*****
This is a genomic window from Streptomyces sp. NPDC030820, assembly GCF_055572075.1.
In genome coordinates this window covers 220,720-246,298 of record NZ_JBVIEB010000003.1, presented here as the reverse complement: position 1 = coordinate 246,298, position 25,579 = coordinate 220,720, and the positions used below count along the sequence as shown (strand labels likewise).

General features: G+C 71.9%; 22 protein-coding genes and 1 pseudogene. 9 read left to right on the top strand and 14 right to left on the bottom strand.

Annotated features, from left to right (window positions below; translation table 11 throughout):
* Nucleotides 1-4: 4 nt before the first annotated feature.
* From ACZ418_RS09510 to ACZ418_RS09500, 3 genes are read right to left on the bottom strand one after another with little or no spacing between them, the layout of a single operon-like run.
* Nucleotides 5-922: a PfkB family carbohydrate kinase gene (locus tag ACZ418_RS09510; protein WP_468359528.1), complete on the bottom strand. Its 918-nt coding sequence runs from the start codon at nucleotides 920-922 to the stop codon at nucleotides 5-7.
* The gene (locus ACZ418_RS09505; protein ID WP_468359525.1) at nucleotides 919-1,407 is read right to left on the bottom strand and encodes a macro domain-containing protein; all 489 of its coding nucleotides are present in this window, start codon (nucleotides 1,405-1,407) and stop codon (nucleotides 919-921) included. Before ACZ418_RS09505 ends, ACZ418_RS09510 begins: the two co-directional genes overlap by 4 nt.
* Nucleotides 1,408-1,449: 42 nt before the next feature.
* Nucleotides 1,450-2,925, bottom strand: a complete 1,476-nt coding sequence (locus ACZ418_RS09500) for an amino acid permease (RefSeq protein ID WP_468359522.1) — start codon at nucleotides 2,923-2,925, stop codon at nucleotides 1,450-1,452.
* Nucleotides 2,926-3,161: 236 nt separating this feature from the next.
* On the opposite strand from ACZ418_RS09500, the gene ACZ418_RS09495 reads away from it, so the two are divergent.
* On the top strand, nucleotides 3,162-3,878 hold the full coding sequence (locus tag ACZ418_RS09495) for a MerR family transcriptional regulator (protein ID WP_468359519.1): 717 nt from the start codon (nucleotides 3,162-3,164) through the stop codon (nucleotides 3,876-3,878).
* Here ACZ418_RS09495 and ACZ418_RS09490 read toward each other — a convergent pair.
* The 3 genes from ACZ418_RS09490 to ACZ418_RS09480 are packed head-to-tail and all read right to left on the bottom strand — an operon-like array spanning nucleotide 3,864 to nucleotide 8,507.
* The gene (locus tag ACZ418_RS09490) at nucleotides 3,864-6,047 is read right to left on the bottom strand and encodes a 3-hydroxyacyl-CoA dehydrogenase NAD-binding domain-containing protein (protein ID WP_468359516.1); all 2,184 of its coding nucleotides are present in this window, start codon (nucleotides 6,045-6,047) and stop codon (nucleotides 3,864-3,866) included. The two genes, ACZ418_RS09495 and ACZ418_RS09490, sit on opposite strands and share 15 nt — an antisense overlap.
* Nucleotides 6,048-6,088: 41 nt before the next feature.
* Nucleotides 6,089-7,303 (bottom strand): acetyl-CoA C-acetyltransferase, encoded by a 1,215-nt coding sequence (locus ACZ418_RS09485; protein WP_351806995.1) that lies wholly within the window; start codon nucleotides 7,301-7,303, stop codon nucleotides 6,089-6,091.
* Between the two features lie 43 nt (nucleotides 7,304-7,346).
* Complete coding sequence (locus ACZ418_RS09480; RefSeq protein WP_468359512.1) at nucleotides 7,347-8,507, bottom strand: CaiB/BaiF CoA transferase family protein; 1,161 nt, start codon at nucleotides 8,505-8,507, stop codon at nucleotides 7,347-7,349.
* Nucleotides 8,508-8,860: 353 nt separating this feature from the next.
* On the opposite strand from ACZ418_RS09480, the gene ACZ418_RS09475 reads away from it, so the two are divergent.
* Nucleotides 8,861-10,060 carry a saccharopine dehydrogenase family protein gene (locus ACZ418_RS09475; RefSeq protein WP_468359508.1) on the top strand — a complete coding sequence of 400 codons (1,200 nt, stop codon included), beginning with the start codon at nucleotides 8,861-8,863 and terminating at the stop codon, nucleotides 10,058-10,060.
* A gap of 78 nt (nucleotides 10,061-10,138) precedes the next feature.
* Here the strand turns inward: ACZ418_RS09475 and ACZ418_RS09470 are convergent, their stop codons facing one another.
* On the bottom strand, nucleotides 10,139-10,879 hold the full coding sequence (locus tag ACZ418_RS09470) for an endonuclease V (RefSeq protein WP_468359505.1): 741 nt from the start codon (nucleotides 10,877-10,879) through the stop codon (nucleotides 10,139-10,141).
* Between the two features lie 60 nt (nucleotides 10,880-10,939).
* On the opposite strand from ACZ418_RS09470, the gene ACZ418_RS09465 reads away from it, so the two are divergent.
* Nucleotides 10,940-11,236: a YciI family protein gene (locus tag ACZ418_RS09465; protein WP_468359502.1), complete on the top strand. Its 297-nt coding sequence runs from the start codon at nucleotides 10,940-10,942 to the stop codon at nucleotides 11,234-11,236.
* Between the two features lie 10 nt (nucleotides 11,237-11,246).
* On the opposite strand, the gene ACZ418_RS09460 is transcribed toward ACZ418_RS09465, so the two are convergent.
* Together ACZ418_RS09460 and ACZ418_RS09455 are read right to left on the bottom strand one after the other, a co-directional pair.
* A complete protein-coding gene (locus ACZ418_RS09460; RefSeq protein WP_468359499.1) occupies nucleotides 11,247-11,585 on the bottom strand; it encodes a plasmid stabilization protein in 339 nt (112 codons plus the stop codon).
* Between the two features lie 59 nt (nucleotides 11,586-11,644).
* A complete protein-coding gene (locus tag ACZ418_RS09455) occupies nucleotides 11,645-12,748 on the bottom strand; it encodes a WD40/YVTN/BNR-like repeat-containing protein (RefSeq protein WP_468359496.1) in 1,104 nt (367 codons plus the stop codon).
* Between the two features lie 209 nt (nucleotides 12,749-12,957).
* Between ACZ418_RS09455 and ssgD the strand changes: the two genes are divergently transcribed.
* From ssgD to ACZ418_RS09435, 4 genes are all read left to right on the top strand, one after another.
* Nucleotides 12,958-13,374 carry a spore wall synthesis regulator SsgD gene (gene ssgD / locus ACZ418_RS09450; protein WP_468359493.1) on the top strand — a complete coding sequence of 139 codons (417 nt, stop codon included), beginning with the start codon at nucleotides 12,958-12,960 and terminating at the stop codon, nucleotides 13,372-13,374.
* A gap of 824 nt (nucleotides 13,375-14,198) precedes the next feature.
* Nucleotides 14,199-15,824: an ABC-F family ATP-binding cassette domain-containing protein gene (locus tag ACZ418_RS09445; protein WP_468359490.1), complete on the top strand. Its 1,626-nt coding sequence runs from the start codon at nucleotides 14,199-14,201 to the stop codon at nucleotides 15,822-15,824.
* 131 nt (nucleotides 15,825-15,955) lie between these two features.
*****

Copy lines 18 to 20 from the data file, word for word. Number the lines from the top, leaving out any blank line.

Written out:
* Nucleotides 6,089-7,303 (bottom strand): acetyl-CoA C-acetyltransferase, encoded by a 1,215-nt coding sequence (locus ACZ418_RS09485; protein WP_351806995.1) that lies wholly within the window; start codon nucleotides 7,301-7,303, stop codon nucleotides 6,089-6,091.
* Between the two features lie 43 nt (nucleotides 7,304-7,346).
* Complete coding sequence (locus ACZ418_RS09480; RefSeq protein WP_468359512.1) at nucleotides 7,347-8,507, bottom strand: CaiB/BaiF CoA transferase family protein; 1,161 nt, start codon at nucleotides 8,505-8,507, stop codon at nucleotides 7,347-7,349.